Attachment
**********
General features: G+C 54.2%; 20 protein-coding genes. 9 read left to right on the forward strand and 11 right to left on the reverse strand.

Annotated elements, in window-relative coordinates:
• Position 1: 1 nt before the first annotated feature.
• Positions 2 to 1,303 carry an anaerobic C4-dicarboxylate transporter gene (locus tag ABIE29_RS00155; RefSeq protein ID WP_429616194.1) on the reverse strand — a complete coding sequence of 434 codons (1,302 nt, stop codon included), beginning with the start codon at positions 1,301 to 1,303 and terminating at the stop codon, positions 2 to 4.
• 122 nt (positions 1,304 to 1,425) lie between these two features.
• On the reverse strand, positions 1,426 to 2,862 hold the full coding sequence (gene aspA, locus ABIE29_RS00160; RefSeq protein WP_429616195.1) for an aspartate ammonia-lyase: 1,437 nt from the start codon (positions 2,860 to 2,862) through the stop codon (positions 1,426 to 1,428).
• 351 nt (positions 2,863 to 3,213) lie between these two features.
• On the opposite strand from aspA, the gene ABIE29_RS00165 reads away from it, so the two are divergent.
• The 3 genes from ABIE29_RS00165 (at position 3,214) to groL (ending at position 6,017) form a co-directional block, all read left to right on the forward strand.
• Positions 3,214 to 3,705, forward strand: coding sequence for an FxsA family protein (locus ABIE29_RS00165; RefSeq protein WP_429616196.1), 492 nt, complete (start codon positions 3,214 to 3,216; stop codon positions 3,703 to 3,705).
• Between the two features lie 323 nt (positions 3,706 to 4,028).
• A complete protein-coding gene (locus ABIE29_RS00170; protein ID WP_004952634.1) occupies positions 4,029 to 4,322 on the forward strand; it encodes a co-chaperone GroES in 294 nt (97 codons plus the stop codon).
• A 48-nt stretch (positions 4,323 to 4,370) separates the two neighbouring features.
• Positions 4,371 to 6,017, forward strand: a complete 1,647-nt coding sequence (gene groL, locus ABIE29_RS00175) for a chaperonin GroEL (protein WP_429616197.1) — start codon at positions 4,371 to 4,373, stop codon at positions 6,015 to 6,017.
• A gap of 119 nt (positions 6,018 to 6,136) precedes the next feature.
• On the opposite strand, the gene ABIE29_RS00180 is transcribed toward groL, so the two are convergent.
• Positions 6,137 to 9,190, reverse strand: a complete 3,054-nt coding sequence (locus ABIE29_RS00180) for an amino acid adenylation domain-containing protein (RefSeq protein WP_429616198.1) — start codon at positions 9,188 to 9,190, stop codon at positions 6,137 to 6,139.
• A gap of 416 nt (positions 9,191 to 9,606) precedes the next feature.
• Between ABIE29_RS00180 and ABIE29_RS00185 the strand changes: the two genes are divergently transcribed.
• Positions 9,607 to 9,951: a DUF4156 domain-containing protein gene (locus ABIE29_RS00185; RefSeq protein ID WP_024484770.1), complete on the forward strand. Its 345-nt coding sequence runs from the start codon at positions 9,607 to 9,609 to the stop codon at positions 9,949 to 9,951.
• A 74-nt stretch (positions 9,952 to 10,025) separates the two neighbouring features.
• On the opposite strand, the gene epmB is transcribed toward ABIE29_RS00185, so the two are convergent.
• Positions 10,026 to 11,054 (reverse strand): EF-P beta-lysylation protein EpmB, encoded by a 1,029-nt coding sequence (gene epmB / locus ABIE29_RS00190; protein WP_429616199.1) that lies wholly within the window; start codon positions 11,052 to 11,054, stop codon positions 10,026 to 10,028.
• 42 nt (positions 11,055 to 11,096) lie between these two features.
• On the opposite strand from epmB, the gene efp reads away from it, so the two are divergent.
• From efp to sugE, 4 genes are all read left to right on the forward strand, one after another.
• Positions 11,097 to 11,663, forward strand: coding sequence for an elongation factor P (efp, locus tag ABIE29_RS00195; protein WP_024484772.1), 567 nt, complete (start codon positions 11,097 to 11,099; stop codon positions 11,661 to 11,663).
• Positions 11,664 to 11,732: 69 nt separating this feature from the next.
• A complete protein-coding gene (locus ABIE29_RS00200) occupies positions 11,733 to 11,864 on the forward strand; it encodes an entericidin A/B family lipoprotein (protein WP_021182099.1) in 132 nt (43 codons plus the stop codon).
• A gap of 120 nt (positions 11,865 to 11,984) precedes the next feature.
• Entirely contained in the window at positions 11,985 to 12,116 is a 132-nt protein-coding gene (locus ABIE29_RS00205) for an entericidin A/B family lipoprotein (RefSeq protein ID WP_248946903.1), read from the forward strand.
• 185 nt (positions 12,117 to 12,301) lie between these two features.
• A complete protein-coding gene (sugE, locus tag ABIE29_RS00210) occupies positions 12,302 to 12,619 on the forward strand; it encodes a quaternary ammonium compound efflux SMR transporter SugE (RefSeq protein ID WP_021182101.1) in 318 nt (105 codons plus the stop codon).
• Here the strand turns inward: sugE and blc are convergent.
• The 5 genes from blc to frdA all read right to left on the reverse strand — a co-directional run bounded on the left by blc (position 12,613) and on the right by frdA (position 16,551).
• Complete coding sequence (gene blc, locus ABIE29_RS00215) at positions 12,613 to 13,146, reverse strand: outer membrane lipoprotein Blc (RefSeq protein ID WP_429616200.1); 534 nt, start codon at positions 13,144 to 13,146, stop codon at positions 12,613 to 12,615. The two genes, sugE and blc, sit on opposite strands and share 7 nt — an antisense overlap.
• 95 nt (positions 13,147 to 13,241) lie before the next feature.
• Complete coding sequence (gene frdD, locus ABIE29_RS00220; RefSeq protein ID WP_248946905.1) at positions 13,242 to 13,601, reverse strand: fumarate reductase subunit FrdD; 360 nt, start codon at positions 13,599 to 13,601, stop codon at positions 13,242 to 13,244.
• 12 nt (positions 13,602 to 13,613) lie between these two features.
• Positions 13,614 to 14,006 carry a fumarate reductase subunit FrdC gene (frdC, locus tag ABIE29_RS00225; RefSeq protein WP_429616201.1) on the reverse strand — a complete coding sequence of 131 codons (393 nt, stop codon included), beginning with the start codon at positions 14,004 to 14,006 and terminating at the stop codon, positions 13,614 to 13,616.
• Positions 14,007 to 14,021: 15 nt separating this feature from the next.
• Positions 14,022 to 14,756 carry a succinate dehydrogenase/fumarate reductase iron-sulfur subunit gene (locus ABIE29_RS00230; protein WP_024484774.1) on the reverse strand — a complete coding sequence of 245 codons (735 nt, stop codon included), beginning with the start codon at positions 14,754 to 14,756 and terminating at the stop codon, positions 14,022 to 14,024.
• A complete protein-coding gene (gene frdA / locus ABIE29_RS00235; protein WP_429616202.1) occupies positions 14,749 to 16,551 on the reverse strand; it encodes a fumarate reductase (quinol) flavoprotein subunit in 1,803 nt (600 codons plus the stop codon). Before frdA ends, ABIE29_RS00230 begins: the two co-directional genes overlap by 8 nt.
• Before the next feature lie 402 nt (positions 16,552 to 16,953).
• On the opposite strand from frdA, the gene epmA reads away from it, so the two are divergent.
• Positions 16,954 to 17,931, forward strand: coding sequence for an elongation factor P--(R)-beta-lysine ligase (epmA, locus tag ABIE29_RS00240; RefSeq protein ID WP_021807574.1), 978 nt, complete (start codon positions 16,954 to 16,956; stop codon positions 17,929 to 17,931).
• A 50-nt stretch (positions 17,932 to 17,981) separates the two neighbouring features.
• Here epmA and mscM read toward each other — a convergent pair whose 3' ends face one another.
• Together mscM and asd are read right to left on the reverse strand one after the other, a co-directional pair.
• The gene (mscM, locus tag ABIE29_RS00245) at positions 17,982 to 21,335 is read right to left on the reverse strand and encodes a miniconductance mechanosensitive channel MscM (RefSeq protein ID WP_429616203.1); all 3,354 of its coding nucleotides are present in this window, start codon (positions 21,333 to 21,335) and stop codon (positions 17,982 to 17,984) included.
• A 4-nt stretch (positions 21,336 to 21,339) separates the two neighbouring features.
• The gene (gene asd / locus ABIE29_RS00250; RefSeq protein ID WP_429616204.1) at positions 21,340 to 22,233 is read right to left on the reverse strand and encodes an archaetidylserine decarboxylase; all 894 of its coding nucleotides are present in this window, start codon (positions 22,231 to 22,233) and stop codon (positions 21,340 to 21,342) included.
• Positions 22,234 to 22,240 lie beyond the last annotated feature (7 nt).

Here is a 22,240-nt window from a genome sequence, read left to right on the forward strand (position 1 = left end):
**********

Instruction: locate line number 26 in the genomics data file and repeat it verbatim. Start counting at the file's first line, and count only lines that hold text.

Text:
• From efp to sugE, 4 genes are all read left to right on the forward strand, one after another.